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Math Help - how to prove?

  1. #1
    Member pberardi's Avatar
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    how to prove?

    I realize that this is a quite simple proof. I can reason the answer but cannot prove it.

    problem Statement:
    Say c is a real number and has the property Q if x <= y whenever x, y in real numbers with cx <= cy. Which real numbers have property Q?
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  2. #2
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    Quote Originally Posted by pberardi View Post
    I realize that this is a quite simple proof. I can reason the answer but cannot prove it.
    problem Statement: Say c is a real number and has the property Q if x <= y whenever x, y in real numbers with cx <= cy. Which real numbers have property Q?
    I frankly donít see what there is to prove here.
    The number property Q is clearly membership in the positive real numbers.
    Are you to prove this: x \leqslant y\;\& \,c > 0\, \Rightarrow \,cx \leqslant cy ?
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  3. #3
    Member pberardi's Avatar
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    Quote Originally Posted by Plato View Post
    I frankly donít see what there is to prove here.
    The number property Q is clearly membership in the positive real numbers.
    Are you to prove this: x \leqslant y\;\& \,c > 0\, \Rightarrow \,cx \leqslant cy ?
    The problem statement is exactly as I have written it. Perhaps it is not a proof and that simply the answer would suffice. My other rationale is that we need to use a certain property that we know is true i.e. (x-y)^2 > 0 for x != y. If you Plato cannot formalize a proof for this then I am going to quit feeling bad about it. My only problem is that I would expect the prof to say "prove it".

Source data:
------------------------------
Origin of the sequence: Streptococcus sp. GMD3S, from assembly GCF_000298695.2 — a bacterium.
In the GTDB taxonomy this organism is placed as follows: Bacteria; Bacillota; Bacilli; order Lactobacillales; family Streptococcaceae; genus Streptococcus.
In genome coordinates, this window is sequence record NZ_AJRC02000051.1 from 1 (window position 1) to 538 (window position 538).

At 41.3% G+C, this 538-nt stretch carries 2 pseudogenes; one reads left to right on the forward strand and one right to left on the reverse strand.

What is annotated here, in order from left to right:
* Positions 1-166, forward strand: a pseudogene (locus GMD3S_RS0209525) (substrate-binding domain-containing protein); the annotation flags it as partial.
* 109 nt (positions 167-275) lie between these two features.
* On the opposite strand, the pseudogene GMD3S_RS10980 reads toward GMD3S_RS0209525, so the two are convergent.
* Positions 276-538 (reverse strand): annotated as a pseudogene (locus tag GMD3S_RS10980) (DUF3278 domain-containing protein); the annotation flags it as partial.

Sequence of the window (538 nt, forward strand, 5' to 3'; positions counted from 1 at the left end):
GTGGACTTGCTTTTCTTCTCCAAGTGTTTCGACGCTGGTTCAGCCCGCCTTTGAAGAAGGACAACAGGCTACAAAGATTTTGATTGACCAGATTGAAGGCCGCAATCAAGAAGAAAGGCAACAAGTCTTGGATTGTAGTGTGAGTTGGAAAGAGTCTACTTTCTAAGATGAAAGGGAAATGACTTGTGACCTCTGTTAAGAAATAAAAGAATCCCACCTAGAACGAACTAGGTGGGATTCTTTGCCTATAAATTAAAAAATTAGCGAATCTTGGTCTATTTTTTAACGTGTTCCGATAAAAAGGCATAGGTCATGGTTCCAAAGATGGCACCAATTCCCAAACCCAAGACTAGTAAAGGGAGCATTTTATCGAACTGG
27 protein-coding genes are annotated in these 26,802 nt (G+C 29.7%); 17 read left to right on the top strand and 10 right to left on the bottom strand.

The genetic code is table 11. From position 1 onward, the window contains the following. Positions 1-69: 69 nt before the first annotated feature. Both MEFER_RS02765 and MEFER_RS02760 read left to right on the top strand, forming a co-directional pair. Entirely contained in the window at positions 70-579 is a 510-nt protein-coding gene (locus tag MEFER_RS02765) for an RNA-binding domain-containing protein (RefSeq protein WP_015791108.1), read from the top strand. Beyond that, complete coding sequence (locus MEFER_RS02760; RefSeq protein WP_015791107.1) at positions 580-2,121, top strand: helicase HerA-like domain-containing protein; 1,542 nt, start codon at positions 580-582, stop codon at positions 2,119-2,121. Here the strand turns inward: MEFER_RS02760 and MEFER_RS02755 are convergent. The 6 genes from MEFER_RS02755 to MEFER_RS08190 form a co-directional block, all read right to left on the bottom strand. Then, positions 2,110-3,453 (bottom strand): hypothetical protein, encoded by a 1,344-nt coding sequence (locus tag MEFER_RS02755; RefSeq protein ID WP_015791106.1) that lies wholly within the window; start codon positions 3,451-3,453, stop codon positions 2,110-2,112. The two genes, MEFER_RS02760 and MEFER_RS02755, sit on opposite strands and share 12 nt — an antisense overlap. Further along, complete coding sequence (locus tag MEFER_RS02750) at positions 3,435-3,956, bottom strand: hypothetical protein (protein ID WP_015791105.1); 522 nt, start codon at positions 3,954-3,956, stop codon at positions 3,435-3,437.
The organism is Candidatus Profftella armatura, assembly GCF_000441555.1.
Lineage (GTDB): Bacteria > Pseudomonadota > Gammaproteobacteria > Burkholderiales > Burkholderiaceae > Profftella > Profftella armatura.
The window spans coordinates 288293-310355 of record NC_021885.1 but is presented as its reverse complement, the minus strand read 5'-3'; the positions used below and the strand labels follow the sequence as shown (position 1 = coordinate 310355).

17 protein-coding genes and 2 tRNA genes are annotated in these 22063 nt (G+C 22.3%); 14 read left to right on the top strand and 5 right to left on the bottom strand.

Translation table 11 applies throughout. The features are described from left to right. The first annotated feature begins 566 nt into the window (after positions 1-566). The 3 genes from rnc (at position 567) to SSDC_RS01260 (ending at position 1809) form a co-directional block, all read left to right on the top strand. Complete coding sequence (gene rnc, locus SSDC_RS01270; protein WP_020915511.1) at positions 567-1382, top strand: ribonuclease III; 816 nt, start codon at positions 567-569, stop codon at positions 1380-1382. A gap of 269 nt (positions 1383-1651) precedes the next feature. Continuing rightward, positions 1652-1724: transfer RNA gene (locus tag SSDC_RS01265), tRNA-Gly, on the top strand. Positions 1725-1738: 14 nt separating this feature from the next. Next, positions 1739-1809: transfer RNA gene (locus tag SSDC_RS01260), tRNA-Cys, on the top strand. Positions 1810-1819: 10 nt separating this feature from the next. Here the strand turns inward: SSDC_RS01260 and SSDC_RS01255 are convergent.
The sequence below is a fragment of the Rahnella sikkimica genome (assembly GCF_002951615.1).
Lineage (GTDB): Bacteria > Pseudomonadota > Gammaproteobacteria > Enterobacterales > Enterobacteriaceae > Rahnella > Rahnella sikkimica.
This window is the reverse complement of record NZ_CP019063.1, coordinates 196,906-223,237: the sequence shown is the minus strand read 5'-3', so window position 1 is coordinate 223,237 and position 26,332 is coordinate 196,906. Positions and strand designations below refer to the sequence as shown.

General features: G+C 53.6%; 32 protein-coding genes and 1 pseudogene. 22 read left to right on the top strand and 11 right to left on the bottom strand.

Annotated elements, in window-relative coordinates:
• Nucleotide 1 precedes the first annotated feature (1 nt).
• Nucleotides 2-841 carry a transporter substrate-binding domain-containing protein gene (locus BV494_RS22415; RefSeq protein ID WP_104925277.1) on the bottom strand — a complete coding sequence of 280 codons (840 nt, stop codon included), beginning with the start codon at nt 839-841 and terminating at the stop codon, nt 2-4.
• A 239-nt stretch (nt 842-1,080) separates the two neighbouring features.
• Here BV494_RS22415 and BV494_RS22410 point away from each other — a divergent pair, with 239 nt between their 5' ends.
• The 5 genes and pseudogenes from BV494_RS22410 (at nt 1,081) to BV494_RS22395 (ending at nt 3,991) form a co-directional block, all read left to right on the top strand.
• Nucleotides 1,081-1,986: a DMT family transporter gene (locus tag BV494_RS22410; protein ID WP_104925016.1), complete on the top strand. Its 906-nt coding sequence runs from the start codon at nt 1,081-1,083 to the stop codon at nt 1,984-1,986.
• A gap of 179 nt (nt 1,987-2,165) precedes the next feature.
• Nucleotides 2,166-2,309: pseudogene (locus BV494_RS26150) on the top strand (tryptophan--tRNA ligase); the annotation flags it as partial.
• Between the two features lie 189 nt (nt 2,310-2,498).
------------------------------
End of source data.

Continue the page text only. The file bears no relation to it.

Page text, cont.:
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  4. #4
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    Quote Originally Posted by pberardi View Post
    If you Plato cannot formalize a proof for this then I am going to quit feeling bad about it. My only problem is that I would expect the prof to say "prove it".
    Once again, as I said above, I do not see what there is to formalize other than what I posted.

    BTW: I think the statement is very poorly written.
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  5. #5
    Super Member Gamma's Avatar
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    Suppose x \leq y, c\in \mathbb{R}.

    x \leq y
    0\leq (y-x)

    Case 1: c\in \mathbb{R}^+

    c0\leq c(y-x)\Rightarrow 0\leq cy-cx \Rightarrow cx \leq cy
    Which is property Q.
    Case 2: c=0

    0\cdot 0\leq 0(y-x)\Rightarrow 0\leq 0
    Which is trivially property Q.

    Case 3: c\in \mathbb{R}^-

    c0\geq c(y-x)\Rightarrow 0\geq cy-cx \Rightarrow cx \geq cy

    Which is only property Q if x=y, but Q is for all x,y \in \mathbb{R}, so case 3 does not satisfy property Q.


    Thus property Q is being non-negative.
    Last edited by Gamma; June 7th 2009 at 09:42 AM. Reason: stray = sign
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